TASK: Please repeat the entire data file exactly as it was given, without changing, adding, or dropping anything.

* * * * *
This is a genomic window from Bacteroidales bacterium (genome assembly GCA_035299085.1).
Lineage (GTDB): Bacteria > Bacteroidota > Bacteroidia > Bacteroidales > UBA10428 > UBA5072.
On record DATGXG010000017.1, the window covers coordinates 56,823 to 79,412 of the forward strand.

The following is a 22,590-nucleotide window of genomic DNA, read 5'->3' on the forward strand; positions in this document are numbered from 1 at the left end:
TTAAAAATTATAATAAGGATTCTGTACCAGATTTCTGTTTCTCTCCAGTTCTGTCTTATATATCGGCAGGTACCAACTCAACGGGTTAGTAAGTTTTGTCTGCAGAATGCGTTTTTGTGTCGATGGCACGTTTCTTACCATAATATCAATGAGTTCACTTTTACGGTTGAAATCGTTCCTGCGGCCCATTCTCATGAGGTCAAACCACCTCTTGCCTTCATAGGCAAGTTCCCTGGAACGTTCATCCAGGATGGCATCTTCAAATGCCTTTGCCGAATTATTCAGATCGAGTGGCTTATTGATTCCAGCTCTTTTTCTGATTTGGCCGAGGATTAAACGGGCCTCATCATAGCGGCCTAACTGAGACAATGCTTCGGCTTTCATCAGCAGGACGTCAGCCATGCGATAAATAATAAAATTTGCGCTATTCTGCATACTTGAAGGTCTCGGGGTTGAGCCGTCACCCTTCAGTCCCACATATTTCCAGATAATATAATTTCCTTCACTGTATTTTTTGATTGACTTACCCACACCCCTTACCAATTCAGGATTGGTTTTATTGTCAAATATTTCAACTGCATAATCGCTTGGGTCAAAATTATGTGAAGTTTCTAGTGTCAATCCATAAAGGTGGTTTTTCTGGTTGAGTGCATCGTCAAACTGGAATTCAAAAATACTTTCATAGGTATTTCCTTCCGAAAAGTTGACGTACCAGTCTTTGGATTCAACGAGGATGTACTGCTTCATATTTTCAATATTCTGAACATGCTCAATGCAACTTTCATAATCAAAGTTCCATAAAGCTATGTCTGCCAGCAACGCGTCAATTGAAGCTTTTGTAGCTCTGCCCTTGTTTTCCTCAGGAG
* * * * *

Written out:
This is a genomic window from Bacteroidales bacterium (genome assembly GCA_035299085.1).
Lineage (GTDB): Bacteria > Bacteroidota > Bacteroidia > Bacteroidales > UBA10428 > UBA5072.
On record DATGXG010000017.1, the window covers coordinates 56,823 to 79,412 of the forward strand.

The following is a 22,590-nucleotide window of genomic DNA, read 5'->3' on the forward strand; positions in this document are numbered from 1 at the left end:
TTAAAAATTATAATAAGGATTCTGTACCAGATTTCTGTTTCTCTCCAGTTCTGTCTTATATATCGGCAGGTACCAACTCAACGGGTTAGTAAGTTTTGTCTGCAGAATGCGTTTTTGTGTCGATGGCACGTTTCTTACCATAATATCAATGAGTTCACTTTTACGGTTGAAATCGTTCCTGCGGCCCATTCTCATGAGGTCAAACCACCTCTTGCCTTCATAGGCAAGTTCCCTGGAACGTTCATCCAGGATGGCATCTTCAAATGCCTTTGCCGAATTATTCAGATCGAGTGGCTTATTGATTCCAGCTCTTTTTCTGATTTGGCCGAGGATTAAACGGGCCTCATCATAGCGGCCTAACTGAGACAATGCTTCGGCTTTCATCAGCAGGACGTCAGCCATGCGATAAATAATAAAATTTGCGCTATTCTGCATACTTGAAGGTCTCGGGGTTGAGCCGTCACCCTTCAGTCCCACATATTTCCAGATAATATAATTTCCTTCACTGTATTTTTTGATTGACTTACCCACACCCCTTACCAATTCAGGATTGGTTTTATTGTCAAATATTTCAACTGCATAATCGCTTGGGTCAAAATTATGTGAAGTTTCTAGTGTCAATCCATAAAGGTGGTTTTTCTGGTTGAGTGCATCGTCAAACTGGAATTCAAAAATACTTTCATAGGTATTTCCTTCCGAAAAGTTGACGTACCAGTCTTTGGATTCAACGAGGATGTACTGCTTCATATTTTCAATATTCTGAACATGCTCAATGCAACTTTCATAATCAAAGTTCCATAAAGCTATGTCTGCCAGCAACGCGTCAATTGAAGCTTTTGTAGCTCTGCCCTTGTTTTCCTCAGGAG